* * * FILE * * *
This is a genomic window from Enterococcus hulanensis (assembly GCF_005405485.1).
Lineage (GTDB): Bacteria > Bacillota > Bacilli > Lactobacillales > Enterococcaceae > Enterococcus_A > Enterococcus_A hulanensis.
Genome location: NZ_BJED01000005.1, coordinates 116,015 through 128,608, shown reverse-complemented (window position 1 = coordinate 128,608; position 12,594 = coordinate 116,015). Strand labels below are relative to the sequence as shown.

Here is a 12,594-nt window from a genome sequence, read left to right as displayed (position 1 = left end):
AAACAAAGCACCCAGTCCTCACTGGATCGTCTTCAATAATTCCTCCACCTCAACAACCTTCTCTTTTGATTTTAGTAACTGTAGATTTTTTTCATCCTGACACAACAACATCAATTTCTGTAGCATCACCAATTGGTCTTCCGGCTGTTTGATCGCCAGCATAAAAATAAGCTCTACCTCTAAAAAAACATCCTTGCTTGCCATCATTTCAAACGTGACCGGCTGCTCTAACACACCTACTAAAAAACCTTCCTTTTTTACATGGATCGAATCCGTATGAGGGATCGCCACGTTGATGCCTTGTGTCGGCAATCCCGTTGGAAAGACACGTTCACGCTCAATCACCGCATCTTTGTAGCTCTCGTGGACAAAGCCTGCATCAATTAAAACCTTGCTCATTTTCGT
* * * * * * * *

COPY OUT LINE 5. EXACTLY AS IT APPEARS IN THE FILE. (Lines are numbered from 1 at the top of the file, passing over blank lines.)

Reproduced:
AAACAAAGCACCCAGTCCTCACTGGATCGTCTTCAATAATTCCTCCACCTCAACAACCTTCTCTTTTGATTTTAGTAACTGTAGATTTTTTTCATCCTGACACAACAACATCAATTTCTGTAGCATCACCAATTGGTCTTCCGGCTGTTTGATCGCCAGCATAAAAATAAGCTCTACCTCTAAAAAAACATCCTTGCTTGCCATCATTTCAAACGTGACCGGCTGCTCTAACACACCTACTAAAAAACCTTCCTTTTTTACATGGATCGAATCCGTATGAGGGATCGCCACGTTGATGCCTTGTGTCGGCAATCCCGTTGGAAAGACACGTTCACGCTCAATCACCGCATCTTTGTAGCTCTCGTGGACAAAGCCTGCATCAATTAAAACCTTGCTCATTTTCGT